Former college football coach Mark Richt announced Tuesday that he is taking levodopa to treat Parkinson’s disease.
The former head coach of the University of Georgia and the University of Miami asked his Twitter followers to pray for “good results and no side effects.”
Richt announced in July 2021 that he had been diagnosed with Parkinson’s disease, calling it a “momentary light affliction compared to future glory in heaven.” Approximately 500,000 Americans are diagnosed with Parkinson’s, according to the National Institutes of Health, a neurodegenerative disease that affects the central nervous system and is best known for causing body tremors and stiffness in limbs.
The life expectancy for someone suffering from Parkinson’s around age 60 is between 10 to 20 years.
Richt’s public battle with the disease has prompted the question about treatments and what levodopa is.
Considered the first-line drug for managing the effects of Parkinson’s on a person’s motor skills, levodopa is the “most potent medication” for the disease, according to The Parkinson’s Foundation. The drug was first developed in the 1960s and marked “one of the most important breakthroughs in the history of medicine.”
The Mayo Clinic said that the drug is available in several different dosages, including as a tablet, extended release tablet, extended release capsule or disintegrating tablet.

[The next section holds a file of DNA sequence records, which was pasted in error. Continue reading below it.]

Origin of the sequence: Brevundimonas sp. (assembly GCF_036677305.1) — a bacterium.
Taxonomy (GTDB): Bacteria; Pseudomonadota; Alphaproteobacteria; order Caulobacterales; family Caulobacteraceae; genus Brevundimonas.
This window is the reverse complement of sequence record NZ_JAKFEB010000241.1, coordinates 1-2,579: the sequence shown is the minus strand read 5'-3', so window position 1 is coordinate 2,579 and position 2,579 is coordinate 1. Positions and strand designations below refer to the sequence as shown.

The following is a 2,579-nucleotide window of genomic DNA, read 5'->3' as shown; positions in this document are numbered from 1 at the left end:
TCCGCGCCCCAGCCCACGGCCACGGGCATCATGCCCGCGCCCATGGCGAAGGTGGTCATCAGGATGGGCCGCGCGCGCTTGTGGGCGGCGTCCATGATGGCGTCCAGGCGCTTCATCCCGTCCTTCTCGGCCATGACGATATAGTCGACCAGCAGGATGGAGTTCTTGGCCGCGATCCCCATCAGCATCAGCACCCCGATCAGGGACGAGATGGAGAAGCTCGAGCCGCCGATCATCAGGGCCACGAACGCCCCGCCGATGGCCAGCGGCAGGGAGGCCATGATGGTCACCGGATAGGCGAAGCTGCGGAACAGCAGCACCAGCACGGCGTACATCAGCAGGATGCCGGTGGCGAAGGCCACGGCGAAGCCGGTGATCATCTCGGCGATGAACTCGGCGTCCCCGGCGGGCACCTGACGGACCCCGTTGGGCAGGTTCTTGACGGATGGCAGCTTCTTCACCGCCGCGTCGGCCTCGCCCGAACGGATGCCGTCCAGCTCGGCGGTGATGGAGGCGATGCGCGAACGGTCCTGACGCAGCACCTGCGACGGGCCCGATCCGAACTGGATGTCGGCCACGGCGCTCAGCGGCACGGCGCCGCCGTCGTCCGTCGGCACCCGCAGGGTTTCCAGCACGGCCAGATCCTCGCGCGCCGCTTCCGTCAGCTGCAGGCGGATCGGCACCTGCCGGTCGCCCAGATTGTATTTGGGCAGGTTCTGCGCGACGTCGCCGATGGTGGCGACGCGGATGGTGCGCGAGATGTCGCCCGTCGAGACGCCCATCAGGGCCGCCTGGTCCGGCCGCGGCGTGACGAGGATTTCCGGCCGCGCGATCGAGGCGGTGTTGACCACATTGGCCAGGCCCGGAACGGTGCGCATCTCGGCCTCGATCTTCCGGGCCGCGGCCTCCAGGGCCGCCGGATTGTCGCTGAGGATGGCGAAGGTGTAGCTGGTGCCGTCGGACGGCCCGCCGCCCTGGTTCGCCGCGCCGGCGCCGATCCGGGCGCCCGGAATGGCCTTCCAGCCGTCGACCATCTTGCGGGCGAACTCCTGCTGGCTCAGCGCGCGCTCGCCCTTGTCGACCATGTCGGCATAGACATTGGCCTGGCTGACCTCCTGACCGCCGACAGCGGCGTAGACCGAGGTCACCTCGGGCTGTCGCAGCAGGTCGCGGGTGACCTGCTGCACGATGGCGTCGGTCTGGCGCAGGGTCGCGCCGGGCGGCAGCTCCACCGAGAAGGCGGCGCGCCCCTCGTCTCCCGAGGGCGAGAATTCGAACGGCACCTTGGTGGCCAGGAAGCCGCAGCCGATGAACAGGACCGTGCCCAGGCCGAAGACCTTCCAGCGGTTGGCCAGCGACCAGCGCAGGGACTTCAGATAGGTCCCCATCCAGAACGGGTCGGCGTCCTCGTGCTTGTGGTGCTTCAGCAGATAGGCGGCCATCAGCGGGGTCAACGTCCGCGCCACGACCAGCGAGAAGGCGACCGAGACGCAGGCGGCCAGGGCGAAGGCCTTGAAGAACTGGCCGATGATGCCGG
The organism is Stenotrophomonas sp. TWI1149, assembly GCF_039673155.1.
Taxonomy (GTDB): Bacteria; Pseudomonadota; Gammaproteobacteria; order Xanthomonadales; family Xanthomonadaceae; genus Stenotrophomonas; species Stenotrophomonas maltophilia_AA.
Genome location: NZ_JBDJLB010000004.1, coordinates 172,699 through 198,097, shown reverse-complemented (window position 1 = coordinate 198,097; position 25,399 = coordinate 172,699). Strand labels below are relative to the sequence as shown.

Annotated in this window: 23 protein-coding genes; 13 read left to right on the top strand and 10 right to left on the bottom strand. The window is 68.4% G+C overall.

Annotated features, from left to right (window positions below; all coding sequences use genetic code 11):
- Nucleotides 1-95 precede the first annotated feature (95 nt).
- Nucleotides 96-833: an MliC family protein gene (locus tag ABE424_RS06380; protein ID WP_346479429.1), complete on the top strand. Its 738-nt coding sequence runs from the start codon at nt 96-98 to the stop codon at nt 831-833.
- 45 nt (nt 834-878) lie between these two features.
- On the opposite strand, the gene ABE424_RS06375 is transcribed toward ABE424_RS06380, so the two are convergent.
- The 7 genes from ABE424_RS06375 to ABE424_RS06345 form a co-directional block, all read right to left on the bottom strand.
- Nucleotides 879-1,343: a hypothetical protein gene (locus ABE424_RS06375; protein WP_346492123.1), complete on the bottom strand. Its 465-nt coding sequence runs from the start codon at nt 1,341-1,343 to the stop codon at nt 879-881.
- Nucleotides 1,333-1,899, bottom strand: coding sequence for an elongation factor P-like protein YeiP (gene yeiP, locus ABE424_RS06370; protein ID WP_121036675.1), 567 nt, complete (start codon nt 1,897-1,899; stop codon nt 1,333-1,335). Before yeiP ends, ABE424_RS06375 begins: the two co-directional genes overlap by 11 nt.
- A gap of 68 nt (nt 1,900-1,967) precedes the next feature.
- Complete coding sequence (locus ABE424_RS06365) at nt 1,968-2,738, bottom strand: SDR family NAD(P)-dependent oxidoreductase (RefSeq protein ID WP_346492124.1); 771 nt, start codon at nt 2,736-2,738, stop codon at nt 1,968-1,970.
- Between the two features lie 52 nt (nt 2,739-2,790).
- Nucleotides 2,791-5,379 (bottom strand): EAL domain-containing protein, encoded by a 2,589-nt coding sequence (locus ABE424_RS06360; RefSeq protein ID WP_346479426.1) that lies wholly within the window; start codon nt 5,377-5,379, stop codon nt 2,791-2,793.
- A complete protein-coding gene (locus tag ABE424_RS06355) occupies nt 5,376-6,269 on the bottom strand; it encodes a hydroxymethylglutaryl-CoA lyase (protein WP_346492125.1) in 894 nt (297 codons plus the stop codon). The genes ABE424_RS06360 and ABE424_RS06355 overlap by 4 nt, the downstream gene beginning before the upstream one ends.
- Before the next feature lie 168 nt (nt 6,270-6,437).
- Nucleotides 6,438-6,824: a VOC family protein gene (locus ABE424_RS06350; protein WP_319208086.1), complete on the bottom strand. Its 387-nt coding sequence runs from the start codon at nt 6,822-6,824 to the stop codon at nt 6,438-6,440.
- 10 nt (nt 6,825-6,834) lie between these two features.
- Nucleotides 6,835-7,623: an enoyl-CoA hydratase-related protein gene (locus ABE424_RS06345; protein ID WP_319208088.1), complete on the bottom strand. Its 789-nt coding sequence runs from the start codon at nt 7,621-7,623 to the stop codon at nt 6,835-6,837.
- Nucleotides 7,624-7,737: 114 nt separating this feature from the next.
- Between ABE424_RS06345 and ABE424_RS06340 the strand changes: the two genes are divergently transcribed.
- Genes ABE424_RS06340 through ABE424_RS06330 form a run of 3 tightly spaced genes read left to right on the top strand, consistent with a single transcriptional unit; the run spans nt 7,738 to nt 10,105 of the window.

Once digested, levodopa is absorbed into the bloodstream in the small intestine and travels to the brain, where it is converted into dopamine. The release of dopamine stimulates the dopaminergic receptors in the brain, according to the NIH, and compensates for the depleted supply of endogenous dopamine that results from Parkinson’s.
Taking levodopa can help control the disease’s symptoms and allow a patient to get back to regular daily activities.
The drug is often given alongside carbidopa, which suppresses feelings of nausea and vomiting related to consuming the drug. These medications are only available with a doctor’s prescription.
Understanding how to treat Parkinson’s is a growing concern for healthcare organizations as the prevalence of the disease is rising in younger adults, according to a BlueCross BlueShield report from 2020.